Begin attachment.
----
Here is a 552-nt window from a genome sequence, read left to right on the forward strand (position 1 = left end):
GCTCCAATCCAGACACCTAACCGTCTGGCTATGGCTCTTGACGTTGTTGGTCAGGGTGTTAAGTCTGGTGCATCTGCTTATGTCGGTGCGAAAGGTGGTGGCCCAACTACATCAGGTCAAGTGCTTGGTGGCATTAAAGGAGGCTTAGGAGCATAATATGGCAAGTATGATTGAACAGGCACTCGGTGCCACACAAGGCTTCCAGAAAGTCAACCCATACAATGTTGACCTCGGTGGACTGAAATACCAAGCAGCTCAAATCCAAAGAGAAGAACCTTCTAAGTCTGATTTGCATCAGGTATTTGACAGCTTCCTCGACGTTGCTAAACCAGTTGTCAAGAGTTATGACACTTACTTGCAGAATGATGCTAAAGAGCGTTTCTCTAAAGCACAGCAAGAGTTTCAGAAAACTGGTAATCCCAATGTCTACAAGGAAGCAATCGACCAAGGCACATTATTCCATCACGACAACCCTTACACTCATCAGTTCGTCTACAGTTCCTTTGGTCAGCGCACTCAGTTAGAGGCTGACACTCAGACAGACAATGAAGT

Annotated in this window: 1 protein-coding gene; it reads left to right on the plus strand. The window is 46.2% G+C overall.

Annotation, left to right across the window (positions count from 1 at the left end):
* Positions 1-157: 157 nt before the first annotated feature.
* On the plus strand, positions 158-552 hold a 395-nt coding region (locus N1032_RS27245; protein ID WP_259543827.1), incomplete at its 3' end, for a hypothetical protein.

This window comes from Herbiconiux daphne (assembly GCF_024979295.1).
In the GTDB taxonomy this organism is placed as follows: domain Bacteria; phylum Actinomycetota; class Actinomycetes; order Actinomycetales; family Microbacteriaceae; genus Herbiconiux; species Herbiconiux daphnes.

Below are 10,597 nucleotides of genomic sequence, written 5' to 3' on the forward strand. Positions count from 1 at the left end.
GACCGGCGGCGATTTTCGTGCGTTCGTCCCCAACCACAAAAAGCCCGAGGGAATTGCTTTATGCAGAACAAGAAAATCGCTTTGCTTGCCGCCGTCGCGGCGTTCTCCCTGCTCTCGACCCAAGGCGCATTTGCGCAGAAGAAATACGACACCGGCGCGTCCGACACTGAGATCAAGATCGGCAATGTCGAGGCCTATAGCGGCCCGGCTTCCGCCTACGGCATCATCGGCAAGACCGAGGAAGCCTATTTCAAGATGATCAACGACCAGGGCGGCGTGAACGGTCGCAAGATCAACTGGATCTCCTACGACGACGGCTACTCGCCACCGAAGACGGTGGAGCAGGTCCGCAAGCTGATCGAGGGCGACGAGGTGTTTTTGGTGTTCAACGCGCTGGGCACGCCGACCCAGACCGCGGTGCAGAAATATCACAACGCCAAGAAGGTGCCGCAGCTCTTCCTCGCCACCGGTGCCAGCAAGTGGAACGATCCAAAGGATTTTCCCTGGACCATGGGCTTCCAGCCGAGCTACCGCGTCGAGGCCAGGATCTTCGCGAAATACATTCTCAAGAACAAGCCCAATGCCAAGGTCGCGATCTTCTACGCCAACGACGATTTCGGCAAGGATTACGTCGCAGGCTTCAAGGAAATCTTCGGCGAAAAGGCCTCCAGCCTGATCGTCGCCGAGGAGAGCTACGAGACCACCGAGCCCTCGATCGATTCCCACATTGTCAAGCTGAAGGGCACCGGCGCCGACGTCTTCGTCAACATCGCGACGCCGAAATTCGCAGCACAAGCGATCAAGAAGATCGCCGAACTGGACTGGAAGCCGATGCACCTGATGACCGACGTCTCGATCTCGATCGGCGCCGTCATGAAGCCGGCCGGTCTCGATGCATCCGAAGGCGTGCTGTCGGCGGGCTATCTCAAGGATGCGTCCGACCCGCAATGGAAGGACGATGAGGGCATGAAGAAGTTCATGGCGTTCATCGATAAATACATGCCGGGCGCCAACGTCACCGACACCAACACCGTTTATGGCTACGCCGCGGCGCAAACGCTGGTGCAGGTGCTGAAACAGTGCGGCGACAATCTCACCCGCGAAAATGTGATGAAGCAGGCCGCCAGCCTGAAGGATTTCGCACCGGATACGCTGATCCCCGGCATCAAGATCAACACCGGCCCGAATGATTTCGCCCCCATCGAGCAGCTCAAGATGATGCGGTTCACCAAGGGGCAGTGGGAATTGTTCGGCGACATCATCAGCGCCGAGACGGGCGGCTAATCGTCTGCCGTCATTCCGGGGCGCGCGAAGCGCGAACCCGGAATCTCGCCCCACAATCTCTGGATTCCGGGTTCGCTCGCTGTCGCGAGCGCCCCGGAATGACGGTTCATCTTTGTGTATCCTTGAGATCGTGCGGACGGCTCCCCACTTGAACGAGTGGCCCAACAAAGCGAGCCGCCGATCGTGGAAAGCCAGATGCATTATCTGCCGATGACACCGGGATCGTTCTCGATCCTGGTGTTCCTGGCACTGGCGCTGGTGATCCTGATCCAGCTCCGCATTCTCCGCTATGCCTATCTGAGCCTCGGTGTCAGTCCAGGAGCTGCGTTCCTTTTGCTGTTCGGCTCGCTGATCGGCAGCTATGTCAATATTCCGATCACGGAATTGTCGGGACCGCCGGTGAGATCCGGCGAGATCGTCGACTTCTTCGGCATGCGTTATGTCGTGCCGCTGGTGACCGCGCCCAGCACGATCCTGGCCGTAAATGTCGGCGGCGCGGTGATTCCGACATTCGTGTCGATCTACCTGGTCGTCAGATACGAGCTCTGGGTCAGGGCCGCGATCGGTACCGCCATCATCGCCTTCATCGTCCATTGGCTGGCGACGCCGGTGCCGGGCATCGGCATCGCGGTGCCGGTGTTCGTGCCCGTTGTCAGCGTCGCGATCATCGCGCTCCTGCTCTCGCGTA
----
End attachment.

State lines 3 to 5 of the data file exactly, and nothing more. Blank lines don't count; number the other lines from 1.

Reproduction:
Annotated in this window: 1 protein-coding gene; it reads left to right on the plus strand. The window is 46.2% G+C overall.

Annotation, left to right across the window (positions count from 1 at the left end):
* Positions 1-157: 157 nt before the first annotated feature.